I slept late the following day and missed my train. It didn’t matter; it was an open ticket I had so I could take the night train, which took three hours longer. An email from Chavdar in Sofia told me he would pick me up from the station there when my train arrived early the next morning. It was Orthodox Christmas Eve, and as I made my way down to Belgrade station to catch my 9:10pm train, everyone on the streets was in festive mood. People were singing as they made their way to pubs around the city. My train for the night was a grubby, old Yugoslav Railways train from the 1960s. Dirty and dusty it might have been, but that took nothing away from the comfort. I found my own personal compartment; not difficult considering the train was almost empty. Those that had boarded for the journey were all carrying with them sleeping bags and blankets for the night ahead. Not me, though, I’m hard. This train was so old that whenever the engine was off, so were the carriage lights. So I sat in pitch darkness and waited for the wheels to start rolling. I wasn’t waiting as long as expected, as we rolled out of the station three minutes early. I surprised myself by feeling pissed off at this, as I imagined how I would feel if I turned up to my platform two minutes before my train was due to leave and found it gone. Everyone I had ever spoken to about travelling in Serbia had told me that trains were always late. Not sometimes. Always. And yet, here I was, sitting on the 21:10 Belgrade to Sofia night train, at 21:08, with the lights of Belgrade’s main station already a memory. I wanted to sleep but couldn’t, thanks to horror stories I had read on the internet about lone travellers on Balkan night trains being drugged and robbed by gypsies. It didn’t help matters when I made my way up to the toilet just before midnight and saw a solitary gypsy teenage boy in the compartment next to mine. In reality, it made no difference if I were awake or asleep; if someone was going to rob me he was going to rob me. At about 2am we pulled in to Niš, a small Serbian town I had originally planned to stop off in before I had so easily found a host in Sofia. Outside, small houses were decorated with Christmas lights. A man walked up and down the platform, shoveling snow and whistling. We waited at the station for a good 20 minutes before finally pulling out. As the engine had been off, so too had the lights, obviously, but as we pulled away they failed to come back on. It wasn’t the lights that I was worried about but rather the heating which also came on and off with the engine. I was shivering. Whilst sat at the station I had put on every layer of clothing I could grab from my rucksack, but nothing seemed to be giving me any warmth. After a few minutes the feeling of dread hit me. What if I was supposed to have changed trains at Niš and that’s why there was no heating or lights on this one. I jumped up out of my compartment and ran down the corridor of the carriage, freaking out when I found that all the other passengers that had been there before were nowhere to be seen. Even the gypsy was gone. At the end of the corridor was the door to the next carriage, but it was locked shut. Shit! I was on my way to the depot.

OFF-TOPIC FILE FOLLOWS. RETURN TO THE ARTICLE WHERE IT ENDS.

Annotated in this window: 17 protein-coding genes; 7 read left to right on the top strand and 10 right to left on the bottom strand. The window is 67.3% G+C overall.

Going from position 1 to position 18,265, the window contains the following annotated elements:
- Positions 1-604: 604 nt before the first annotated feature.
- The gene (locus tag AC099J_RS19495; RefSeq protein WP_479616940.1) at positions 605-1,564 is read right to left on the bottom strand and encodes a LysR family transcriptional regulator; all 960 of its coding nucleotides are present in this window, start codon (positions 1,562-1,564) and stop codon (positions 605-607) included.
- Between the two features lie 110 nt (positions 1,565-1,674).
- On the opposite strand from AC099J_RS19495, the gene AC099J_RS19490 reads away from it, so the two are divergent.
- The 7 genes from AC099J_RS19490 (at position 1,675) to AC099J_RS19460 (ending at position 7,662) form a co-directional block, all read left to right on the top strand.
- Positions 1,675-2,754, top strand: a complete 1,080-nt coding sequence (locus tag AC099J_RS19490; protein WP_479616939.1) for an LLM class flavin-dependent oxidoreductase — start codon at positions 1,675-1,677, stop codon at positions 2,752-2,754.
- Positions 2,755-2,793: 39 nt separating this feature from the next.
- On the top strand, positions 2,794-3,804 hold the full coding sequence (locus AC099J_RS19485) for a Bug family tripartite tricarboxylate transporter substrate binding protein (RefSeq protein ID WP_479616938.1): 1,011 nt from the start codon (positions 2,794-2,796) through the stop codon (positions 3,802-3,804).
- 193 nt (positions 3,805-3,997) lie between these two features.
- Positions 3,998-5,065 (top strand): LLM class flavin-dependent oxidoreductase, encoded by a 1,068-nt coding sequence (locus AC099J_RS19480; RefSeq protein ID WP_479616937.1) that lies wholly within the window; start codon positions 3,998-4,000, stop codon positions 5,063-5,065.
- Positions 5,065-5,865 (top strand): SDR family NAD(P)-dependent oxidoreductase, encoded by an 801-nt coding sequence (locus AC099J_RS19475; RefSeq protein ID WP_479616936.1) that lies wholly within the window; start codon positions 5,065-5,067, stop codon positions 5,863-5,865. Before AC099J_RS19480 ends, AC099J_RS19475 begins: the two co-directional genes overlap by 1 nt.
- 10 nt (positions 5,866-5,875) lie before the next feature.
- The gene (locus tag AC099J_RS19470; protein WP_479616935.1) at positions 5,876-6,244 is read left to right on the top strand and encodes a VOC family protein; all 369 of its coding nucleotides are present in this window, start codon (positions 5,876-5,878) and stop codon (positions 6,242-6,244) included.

I walked to the other end of the carriage and through the door to the next carriage, and again found no passengers. I did, however, pass two ticket inspectors on the way, neither of whom looked at me as if I didn’t belong on their train. I walked back to my carriage to check that my stuff was still safe, and found the two inspectors waiting for me outside my door. This wasn’t good. They spoke quickly to me in Serbian, far too quickly for me to understand.
“Ne razumem,” I told them. “I don’t understand.”
“Ne razumeš?” They laughed, in a friendly way.
“Vruče tamo,” said one of them, pointing up the corridor. This I understood. ‘Vruče’ means ‘hot’, ‘tamo’ means ‘there.’ They were telling me that the heating was working further up the train. I laughed so hard that my sides hurt. The relief was immense. I found myself an unpopulated compartment further up the train and this time managed to get some sleep. I was woken a couple of hours later by the brightness of a torch being shone onto my face and through my closed eyelids. I handed the Serb policeman my passport, he stamped it, handed it back and left me alone. Ten minutes later a Bulgarian copper came in, shone his torch in my face, took my passport, spent two whole minutes staring at my face, another two staring at the picture in the passport, another three staring at my face, before throwing my document back at me and leaving. We sat at the border for what seemed liked forever as men searched the train up and down, even underneath. We rolled past the ‘Welcome to Bulgaria’ sign at 5:51am, or what I thought was 5:51. I had forgotten than Bulgaria is an hour ahead of her neighbour. Just inside Bulgaria we pulled into a station where a load of people got on. I was joined in my compartment by three middle-aged Bulgarians who would spend the rest of the journey to Sofia talking loudly about something I presumed was the Wombles and whether or not Uncle Bulgaria was actually a Bulgarian immigrant to Wimbledon. I listened intently. I didn’t really. I don’t speak Bulgarian. I stared out the window and watched as the bright orange sun rose over the snow covered fields. It was a sight to behold.
At 8:10am local time my train pulled into Sofia station and I ticked yet another capital city off of my list.
Want to read all of Kris Mole’s cash-free European adventure? It’s all in his new ebook.